Consumer Debt Attorney in Chadds Ford, Pennsylvania

Consumer Debt Protection in Pennsylvania

No matter how much debt you have, you still have rights and should not be subject to harassment from debt collectors. Many borrowers are shamed into accepting unlawful, harassing collection methods as a part of their life. However, constant phone calls and abusive collection practices are unlawful. If you’ve been subjected to illegal collection techniques, you may be entitled to compensation.

Debt can accumulate through no fault of the borrower. Unemployment, medical bills, and unexpected emergencies are all common reasons people have debt they can’t afford to pay. Borrowers are frequently made to feel irresponsible and humiliated by debt collectors, even if the debt was due to unavoidable circumstances.

Debt collectors must follow strict guidelines under state and federal law; if they don’t, you may be entitled to compensation. Debt collectors also report to credit bureaus, but can you trust them to report your information accurately? Your credit score affects your ability to get a mortgage, rent a home, or even get a job. If there are inaccuracies on your credit report, Kelly Adams can help you find them and correct them.

Debt Collector Harassment

Debt collectors must adhere to strict guidelines set by federal law under the Fair Debt Collection Practices Act (FDCPA) and Pennsylvania law per the Fair Credit Extension Uniformity Act (FCEUA).

Some of the basic rules debt collectors are required to follow include:

  • Not calling before 8 AM or after 9 PM

  • Not speaking to you on the phone more than once per week

  • Attempting to communicate in a specific way (such as by phone) after you have asked them not to

  • Continuing to communicate with you after they know an attorney represents you.

 In addition, debt collectors are forbidden from the following types of behavior:

  • Harassment, which includes threats of violence, obscene or profane language, or repeatedly calling to annoy you.

  • Unfair or unconscionable acts, such as attempting to collect an amount greater than you owe, depositing a post-dated check prematurely, emailing you at an employer-provided address, or contacting you publicly on social media.

  • False statements, such as implying they are an attorney, are affiliated with the government, or that you have committed a crime.

Collectors who violate any of these rules may be subject to sanctions, and you may be entitled to compensation as a subject of their illegal collection practices and harassment. You should discuss the specific actions of your debt collector with an attorney like Kelly Adams.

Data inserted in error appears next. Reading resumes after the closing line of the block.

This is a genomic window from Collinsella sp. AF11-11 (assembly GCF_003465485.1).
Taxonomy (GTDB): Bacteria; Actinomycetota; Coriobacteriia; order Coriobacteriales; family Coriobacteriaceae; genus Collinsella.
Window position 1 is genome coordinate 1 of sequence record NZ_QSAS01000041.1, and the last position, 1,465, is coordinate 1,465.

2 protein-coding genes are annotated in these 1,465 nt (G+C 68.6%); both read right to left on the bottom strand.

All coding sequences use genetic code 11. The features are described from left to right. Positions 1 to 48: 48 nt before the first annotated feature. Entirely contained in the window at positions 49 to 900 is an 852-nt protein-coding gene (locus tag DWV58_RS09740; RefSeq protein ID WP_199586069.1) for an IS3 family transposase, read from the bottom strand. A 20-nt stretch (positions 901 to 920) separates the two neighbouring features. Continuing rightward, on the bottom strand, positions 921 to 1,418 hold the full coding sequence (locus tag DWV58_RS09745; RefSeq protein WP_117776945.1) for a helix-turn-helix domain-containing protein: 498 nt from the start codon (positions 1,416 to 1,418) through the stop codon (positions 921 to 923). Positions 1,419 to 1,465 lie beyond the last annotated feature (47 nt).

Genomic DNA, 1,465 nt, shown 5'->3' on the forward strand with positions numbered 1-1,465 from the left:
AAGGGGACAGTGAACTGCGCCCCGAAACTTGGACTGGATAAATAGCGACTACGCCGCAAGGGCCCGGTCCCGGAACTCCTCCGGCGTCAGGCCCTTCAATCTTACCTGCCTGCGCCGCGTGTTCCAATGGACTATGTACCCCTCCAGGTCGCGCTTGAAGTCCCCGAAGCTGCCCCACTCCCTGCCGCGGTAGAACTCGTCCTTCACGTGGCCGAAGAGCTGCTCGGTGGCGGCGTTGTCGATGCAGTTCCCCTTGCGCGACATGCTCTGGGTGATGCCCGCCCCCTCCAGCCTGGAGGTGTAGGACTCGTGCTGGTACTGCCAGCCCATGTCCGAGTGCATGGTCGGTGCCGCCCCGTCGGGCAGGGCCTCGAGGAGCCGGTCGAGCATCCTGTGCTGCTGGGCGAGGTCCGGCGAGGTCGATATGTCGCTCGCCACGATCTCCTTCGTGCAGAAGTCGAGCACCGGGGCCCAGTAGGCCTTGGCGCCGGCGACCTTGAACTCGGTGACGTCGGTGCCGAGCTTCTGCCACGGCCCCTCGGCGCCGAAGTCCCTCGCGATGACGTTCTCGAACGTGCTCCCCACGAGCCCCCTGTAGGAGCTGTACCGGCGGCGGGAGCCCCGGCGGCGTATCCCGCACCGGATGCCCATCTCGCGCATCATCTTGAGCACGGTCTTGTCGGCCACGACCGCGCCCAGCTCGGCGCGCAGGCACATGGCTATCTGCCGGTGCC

If A Collection Agency Has Contacted You

If you receive communication from a debt collector, the Consumer Financial Protection Bureau (CFPB) recommends gathering the following information:

  • The debt collector’s identity, including their name, address, and phone number

  • The amount of the debt, including fees and interest

  • What the debt is for, and when it was incurred

  • The name of the original creditor

  • Information about whether you or someone else may owe the debt

If you believe a collector is trying to collect a debt you don’t owe, or if you want the collector to stop contacting you, you should notify them in writing. The CFPB provides some sample letters you can use for these situations.

If the collection agency disregards your request to cease contact or continues trying to collect a debt you don’t owe, you should contact an attorney experienced in consumer debt protection, like Kelly Adams. You may be entitled to compensation.

Credit Report Errors

Everyone should monitor their credit report to check for debts that don’t belong to them and inaccuracies reported by creditors. The Federal Trade Commission (FTC) reports that 1 in 4 people find mistakes on their credit reports, and they recommend visiting for a free credit report. You can request one free report from each credit bureau (Equifax, Experian, and TransUnion) every 12 months. Currently, Equifax is offering six free credit reports per year until 2026.

You can dispute errors yourself using this guide from the FTC, but it may be easier and more effective to have an attorney dispute the error for you. If a credit bureau or creditor will not fix incorrect information, Attorney Adams can help you file a lawsuit to force them to change it and recover damages.

Consult With an Advocate About Your Rights

It is not usual for people to feel like there is nothing they can do about abusive debt collection. Consumers with debt may feel helpless: unable to afford an attorney, and unaware of the laws that protect them. The rules that protect consumers typically require collection agencies or credit bureaus to pay attorney fees if they are found to be engaging in illegal practices. Attorney Kelly Adams offers free consultations and may be able to take your case on at no cost to you.

Call today to schedule a consultation with Attorney Adams to discuss your situation and put an end to illegal, harassing debt collection.